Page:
The $3 billion project is scheduled to open on Saturday, October 31, with a toll of $7.99 for automobiles and $23.97 for trucks. The tunnel would redirect up to 5,000 trucks a day from Pennant Hills Road, one of Sydney's busiest thoroughfares. It also would provide access to the port area for trucks.
The construction work has been divided into phases to avoid traffic interruptions during important public events in the city such as the Summer Olympics in 2000 and the Rugby World Cup in 2011. The first phase was completed in December 2003, and the second phase in November 2009. The third phase involves building an underground section between Chullora and Euston Roads in Brooklyn.
The fourth phase will connect the tunnel at Euston Road with M5 South Western Motorway at Cherrybrook, and is expected to be completed by late 2016 or early 2017.
When finished, NorthConnex will be 34 kilometers (21 miles) of four-lane motorway with partial interchanges connecting Sydney's north-west with the rest of the city. The project includes two tunnels: one under the Cooks River near Dural Avenue to connect with WestConnex in Leichhardt; the other under Bells Pond Park in Brookland to link with M5 South Western Motorway in Cherrybrook.
The NorthConnex tunnel, which is 9 kilometers long, may handle up to 100,000 automobiles every day. Tolls for vehicles are $7.99 and trucks are $23.97. Trucks that avoid the tunnel will be fined $194.80.
The project has been criticized for being a "toolless" highway that will cause traffic problems in the city. Opponents claim the government should build more public transport instead.
Construction on the first stage started in December 2014 and is expected to be finished by 2019. The second stage starting in 2020 will connect the new road with existing roads leading into Sydney's central business district.
The total cost of the project is estimated to be $11.9 billion (A$15.5 billion). Of this amount, $788 million has been allocated for the construction of Stage 1. The remaining $3 billion will be used for Stage 2 and future extensions of the tunnel.
Stage 1 of the project will link the M1 Eastern Distributor with the M2 Hills Motorway at Cherry Farm via the M4 Western Motorway. It will also have an exit to the M5 South Western Motorway. This stage is expected to reduce travel time between the Northern Beaches/Meadowbank area and the Central Business District (CBD) by about 20 minutes.
The tunnel cost R202 million to build, and the additional cost of road infrastructure improvements on its eastern side increased this sum to R500 million. The tunnel required the excavation of half a million cubic metres of rock. It was constructed by Frua Calcerini Torre di Feletto with the help of 1,200 workers over four years from 1937 to 1941.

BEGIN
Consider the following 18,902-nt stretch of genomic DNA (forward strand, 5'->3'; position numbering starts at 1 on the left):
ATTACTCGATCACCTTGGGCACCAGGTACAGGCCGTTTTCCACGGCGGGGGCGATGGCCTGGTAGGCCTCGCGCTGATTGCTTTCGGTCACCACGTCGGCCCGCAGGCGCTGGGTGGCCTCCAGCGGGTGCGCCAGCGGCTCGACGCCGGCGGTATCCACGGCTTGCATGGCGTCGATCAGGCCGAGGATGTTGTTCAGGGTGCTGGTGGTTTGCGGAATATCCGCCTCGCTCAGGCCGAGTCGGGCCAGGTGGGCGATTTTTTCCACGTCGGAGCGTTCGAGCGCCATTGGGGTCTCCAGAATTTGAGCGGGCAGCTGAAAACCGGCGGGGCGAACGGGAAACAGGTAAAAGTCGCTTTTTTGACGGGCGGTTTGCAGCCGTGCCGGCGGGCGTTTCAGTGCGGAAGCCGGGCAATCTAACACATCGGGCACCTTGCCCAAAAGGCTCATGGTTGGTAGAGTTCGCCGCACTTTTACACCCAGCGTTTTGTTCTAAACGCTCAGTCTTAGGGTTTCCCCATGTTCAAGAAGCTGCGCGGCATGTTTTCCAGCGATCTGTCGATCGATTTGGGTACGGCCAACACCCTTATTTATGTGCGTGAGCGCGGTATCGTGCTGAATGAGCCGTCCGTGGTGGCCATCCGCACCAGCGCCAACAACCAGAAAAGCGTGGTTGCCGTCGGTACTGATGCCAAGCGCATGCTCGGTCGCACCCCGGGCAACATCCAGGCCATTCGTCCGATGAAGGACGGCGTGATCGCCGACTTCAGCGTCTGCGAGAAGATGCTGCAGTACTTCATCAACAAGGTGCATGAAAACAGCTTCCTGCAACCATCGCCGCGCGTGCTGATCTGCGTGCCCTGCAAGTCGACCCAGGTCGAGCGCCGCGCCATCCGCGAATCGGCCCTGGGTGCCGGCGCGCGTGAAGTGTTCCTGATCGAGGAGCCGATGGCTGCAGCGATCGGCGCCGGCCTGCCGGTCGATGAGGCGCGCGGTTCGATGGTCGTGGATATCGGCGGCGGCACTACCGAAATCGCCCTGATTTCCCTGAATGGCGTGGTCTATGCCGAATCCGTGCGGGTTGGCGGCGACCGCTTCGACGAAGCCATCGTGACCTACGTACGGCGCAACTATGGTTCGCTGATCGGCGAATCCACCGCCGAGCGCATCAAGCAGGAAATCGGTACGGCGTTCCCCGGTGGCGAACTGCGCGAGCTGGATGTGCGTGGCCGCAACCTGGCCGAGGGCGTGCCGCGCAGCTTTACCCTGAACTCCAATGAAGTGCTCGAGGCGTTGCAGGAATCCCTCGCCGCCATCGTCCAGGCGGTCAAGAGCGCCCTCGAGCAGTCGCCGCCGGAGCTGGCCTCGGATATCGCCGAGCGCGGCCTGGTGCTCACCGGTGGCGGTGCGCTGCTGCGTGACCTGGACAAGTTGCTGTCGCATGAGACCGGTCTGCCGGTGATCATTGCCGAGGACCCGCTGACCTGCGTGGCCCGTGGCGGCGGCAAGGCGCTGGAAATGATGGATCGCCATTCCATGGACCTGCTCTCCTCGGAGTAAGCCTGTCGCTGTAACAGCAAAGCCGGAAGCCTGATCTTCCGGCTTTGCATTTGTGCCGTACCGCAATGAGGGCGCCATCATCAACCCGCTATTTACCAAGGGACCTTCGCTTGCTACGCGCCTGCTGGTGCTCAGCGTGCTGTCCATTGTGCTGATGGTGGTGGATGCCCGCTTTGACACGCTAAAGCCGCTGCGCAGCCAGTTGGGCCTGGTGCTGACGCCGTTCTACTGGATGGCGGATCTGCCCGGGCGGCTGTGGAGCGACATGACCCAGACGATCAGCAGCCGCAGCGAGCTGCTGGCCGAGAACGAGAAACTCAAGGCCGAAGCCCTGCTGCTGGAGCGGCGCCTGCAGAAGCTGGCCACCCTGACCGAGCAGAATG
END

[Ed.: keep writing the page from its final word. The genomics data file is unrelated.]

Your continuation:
Fletto's company received most of its funding from the French government who were interested in having a new road link between Paris and Lyon. The work was difficult due to the unstable soil caused by volcanic activity and the presence of gas bubbles under the surface that could cause the ground to collapse.
The first section of the tunnel opened in 1937 and it was officially named "Autoroute de l'Ouest" (Westway Motorway). The second section, which runs underneath the city center of Lyon, opened in 1941. The third section, which connects the northern suburbs to the motorway network, opened in 1945. Work on the fourth and final section was started in 1955 but was not completed until 1994 because of budget cuts imposed by France's government at the time. This section connects the west coast port of Saint-Étienne with the motorway near Montélimar.
It was initially known as the Millennium Dome and cost around $976 million (PS700 million) to construct, with the majority of the funds coming from taxpayers. The facility, which opened in 2000 to commemorate the new century, included a surreal theme park with exhibits influenced by culture, lifestyle, and spirituality. It has since been criticized for its impact on tourism in London.
In addition to visitors paying to enter the dome itself, there are other costs associated with running the exhibition. These include staff salaries, utility bills, maintenance expenses, etc.
The original estimate for the cost of building the Millennium Dome was 10 percent higher than originally projected. In February 2004 it was reported that the final bill had exceeded £500 million (US$936 million). Funding for the project came from several sources including private companies who paid to have their products featured in the dome's exhibitions, local authorities, and individuals. No public money was used to build the dome.
After the initial success of the dome, the Royal Institution of Great Britain started the Science Museum Group to develop similar projects all over the world. So far, this group has completed or is working on projects in China, Japan, Russia, and America.
Here in London, the focus has now shifted away from cultural events to more practical applications of science such as technology exhibitions and educational programs for children. A new generation of scientists is needed to lead the way into the next millennium!